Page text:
Recent Articles

October 17, 2005

Alexandra Fuller wins the Lettre Ulysses Award 0

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The winners of the Lettre Ulysses Award – a prize for book-length reportage that I discussed a few weeks ago – have been announced. Alexandra Fuller’s account of her travels with a white, African mercenary, Scribbling the Cat: Travels with an African Soldier took the 50,000 Euro first prize while A Season in Mecca: Narrative […]

October 17, 2005

Small Island by Andrea Levy 0

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Andrea Levy’s Small Island is a post-colonial novel told from four points of view. Queenie and Bernard, separated by war, are a British couple with a tepid relationship and Hortense and Gilbert are Jamaican, married out of convenience and lured to England by opportunity. The book explores British racism in the 1950s. It’s less overtly […]

October 13, 2005

The Nobel goes to Harold Pinter 0

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It’s been a busy week on the awards circuit. What seemed like a relatively calm Booker season grew divisive after the winner was announced: “The worst, certainly the most perverse, and perhaps the most indefensible choice in the 36-year history of the contest,” said former Booker judge Boyd Tonkin of this year’s choice, John Banville’s […]

October 12, 2005

Awards Mania: National Book Award Finalists 0

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The Booker was awarded Monday, the Nobel Prize will be awarded tomorrow, and today this year’s National Book Award finalists were announced (by John Grisham, no less). Last year the National Book Foundation was vehemently criticized by some and defended by others for nominating five relatively unknown women from New York in the fiction category, […]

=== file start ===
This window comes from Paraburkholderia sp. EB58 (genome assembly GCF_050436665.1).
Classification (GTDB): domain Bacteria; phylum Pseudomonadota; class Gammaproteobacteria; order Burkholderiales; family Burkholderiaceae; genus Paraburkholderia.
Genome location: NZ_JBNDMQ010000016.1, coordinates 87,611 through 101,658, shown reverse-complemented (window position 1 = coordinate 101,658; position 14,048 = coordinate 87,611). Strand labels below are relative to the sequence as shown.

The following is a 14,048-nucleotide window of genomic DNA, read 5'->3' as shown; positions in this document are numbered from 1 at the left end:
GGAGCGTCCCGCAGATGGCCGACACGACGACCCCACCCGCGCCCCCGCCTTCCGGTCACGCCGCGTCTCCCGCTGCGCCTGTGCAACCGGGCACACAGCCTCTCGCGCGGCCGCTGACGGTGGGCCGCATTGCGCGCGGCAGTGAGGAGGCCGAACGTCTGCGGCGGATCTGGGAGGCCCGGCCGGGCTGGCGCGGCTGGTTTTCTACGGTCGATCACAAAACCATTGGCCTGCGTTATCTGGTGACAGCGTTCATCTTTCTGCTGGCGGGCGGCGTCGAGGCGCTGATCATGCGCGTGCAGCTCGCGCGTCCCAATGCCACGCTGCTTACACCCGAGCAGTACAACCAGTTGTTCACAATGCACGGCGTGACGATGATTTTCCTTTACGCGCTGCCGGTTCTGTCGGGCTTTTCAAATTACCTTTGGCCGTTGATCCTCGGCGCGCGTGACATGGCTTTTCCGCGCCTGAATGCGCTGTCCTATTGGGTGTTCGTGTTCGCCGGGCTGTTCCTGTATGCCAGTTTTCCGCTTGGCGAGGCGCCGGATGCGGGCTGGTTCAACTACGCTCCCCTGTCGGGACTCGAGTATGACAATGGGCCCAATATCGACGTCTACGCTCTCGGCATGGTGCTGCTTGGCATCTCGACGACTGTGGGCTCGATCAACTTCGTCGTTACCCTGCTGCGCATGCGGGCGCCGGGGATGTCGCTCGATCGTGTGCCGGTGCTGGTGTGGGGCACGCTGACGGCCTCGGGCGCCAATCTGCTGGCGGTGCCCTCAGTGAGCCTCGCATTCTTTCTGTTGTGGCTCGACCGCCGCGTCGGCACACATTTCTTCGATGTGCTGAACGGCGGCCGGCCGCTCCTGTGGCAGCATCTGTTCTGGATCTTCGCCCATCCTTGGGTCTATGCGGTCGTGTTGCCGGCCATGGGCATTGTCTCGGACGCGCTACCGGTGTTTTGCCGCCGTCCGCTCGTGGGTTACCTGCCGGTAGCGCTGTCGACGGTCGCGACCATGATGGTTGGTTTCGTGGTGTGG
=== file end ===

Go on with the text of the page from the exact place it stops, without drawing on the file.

October 12, 2005

Books: an inventory of life 0

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My life boxed and crated. Transient. Completely uprooting my existence and collapsing it into the family Honda. University in one town. Internships in another. Back and forth, ping-ponging along Ontario’s highways every four months for about five years. Years ago, this was my life. I learned to adjust to my new surroundings very quickly. Whatever […]

October 11, 2005

George Packer’s good book on Iraq 0

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New Yorker writer, George Packer has written some impressive articles on the Iraq war over the past few years (rivaling those of another favorite, Jon Lee Anderson.) Of late, I’ve been hearing good things about Packer’s new book on the subject, The Assassins’ Gate. From a Washington Post review: How did this happen? How could […]

October 10, 2005

John Banville’s The Sea wins Booker Prize 0

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Mark will be happy. He recently posted the first three parts of his long interview with John Banville. Maybe now that Banville has won the Booker Prize for his novel, The Sea, Mark will get around to posting the interview’s final installment. From the Times story linked above: The chairman of the judges, Professor John […]

October 9, 2005

My brief encounter with J.T. Leroy 0

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I saw this post at Galleycat about the mysterious transvestite cult author J.T. Leroy (Sarah, The Heart is Deceitful Above All Things). As the Galleycat post suggests, there has been much speculation over the years about whether or not Leroy is a real person or perhaps simply the pseudonym and persona of another author, and […]

October 9, 2005

A recommended play 0

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Mrs. Millions and I don’t get to the theatre that often, but we went to see a play on Friday that I recommend to anyone in Chicago right now. The play is called “Recent Tragic Events” and it looks at the mundane – in this case a blind date – through the lens of tragedy […]

October 6, 2005

New books: Clark, Cusk, Dermansky 0

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As the Amazon review says, “it takes a world of confidence to name your debut novel The Great Stink,” but that’s just what Clare Clark did. Clark’s novel is set in the sewers of Victorian England as it follows the lives of William May, who has been hired to overhaul the decrepit system, and Long […]